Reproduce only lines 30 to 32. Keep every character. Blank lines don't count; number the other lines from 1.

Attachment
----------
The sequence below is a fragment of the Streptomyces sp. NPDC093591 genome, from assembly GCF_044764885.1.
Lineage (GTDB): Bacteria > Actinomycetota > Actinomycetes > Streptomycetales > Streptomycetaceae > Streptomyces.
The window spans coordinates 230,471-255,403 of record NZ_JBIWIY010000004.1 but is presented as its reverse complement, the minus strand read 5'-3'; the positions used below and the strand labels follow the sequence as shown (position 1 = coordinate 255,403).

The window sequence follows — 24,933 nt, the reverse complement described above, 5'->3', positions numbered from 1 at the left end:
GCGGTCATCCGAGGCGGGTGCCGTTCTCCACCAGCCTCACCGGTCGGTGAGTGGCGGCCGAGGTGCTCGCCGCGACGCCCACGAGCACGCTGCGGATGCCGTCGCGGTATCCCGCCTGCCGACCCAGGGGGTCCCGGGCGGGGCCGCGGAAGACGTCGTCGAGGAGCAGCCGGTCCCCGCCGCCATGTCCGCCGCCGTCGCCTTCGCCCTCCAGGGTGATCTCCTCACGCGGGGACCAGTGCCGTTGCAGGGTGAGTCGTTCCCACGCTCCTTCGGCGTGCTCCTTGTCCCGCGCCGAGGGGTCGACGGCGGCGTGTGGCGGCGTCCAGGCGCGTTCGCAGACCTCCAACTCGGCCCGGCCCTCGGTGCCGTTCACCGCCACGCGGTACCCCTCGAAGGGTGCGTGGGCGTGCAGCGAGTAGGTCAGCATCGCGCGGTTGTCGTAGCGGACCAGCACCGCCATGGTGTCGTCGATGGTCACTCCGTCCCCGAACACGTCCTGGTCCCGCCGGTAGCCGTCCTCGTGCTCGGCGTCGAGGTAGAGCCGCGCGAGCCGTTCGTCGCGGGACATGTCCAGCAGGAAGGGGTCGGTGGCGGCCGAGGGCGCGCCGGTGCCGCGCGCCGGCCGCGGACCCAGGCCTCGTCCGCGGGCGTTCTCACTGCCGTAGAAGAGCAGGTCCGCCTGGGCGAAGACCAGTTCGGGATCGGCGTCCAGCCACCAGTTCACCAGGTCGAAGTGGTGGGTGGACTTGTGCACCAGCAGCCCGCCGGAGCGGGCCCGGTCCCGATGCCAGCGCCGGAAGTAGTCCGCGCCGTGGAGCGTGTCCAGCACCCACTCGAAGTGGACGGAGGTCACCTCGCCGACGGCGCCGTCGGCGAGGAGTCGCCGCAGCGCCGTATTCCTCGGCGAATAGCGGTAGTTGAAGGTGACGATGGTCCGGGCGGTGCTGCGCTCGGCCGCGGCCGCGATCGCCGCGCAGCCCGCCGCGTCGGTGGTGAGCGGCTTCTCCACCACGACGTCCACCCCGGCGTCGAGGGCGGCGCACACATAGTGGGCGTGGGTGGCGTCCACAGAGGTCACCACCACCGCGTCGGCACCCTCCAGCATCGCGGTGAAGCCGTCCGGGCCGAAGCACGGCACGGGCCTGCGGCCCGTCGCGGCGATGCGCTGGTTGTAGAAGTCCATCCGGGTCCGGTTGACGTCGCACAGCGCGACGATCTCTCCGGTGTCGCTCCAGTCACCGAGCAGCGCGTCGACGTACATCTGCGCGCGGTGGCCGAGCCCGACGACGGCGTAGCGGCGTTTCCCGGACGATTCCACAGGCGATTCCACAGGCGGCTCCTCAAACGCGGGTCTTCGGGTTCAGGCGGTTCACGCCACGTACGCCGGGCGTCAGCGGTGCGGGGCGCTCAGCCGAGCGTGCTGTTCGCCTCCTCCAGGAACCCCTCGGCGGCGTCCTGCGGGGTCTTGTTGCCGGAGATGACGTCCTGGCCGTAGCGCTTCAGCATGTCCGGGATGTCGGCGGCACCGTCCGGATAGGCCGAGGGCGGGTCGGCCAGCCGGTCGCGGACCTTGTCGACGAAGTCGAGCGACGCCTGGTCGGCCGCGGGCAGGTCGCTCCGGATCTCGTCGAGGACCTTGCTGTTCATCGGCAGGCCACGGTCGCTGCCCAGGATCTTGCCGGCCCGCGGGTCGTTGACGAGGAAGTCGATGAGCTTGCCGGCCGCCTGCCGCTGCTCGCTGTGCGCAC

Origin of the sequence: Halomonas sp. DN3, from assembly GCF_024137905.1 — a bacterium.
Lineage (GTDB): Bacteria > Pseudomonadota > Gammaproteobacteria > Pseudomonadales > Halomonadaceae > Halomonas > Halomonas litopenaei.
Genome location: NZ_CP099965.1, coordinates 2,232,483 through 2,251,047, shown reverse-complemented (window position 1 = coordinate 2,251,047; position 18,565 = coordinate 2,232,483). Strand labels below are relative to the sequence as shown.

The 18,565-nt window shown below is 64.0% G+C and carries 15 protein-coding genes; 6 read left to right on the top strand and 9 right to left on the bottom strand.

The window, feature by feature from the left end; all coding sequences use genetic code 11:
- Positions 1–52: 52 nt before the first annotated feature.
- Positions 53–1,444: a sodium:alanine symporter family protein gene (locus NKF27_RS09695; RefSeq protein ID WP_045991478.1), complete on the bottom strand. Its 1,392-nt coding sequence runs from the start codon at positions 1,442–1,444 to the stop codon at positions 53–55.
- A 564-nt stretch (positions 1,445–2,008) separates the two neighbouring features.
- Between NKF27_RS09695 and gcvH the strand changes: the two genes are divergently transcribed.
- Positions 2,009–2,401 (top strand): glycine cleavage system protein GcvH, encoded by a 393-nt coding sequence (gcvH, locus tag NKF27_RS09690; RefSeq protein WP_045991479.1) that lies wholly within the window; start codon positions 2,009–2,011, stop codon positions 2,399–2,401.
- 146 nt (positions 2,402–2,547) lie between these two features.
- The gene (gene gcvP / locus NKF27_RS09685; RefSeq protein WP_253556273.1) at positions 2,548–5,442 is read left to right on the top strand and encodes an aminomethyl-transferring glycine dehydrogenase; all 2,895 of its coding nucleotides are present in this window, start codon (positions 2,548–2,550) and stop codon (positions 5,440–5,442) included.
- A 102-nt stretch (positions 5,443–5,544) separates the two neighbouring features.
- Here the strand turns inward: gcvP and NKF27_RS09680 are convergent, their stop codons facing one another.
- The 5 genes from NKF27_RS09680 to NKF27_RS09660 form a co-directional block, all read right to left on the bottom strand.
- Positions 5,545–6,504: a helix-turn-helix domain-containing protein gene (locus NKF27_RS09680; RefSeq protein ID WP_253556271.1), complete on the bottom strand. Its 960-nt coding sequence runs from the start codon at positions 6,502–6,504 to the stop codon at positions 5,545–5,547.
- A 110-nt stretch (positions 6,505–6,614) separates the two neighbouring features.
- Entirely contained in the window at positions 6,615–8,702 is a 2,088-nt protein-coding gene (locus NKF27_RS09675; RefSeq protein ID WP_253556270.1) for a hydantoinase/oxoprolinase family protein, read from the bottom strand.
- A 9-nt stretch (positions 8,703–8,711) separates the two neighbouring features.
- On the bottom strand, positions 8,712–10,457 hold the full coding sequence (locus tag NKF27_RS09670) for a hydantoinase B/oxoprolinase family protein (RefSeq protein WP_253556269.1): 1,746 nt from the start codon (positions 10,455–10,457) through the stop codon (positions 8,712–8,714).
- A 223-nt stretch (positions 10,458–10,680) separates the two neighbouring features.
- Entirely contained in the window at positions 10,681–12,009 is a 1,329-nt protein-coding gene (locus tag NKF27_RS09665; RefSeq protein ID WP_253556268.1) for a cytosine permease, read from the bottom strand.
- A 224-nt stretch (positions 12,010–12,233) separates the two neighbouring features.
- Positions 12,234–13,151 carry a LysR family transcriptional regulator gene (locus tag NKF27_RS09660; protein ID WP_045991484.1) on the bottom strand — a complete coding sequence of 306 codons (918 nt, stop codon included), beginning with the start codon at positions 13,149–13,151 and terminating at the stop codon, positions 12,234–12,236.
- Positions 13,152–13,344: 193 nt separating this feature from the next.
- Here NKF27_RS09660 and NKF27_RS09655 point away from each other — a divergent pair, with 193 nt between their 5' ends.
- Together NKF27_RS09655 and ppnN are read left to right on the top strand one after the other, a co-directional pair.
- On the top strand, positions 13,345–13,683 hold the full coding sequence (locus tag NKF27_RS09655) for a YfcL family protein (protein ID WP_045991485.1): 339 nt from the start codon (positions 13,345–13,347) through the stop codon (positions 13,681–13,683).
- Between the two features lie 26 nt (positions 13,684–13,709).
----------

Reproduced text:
- Positions 13,152–13,344: 193 nt separating this feature from the next.
- Here NKF27_RS09660 and NKF27_RS09655 point away from each other — a divergent pair, with 193 nt between their 5' ends.
- Together NKF27_RS09655 and ppnN are read left to right on the top strand one after the other, a co-directional pair.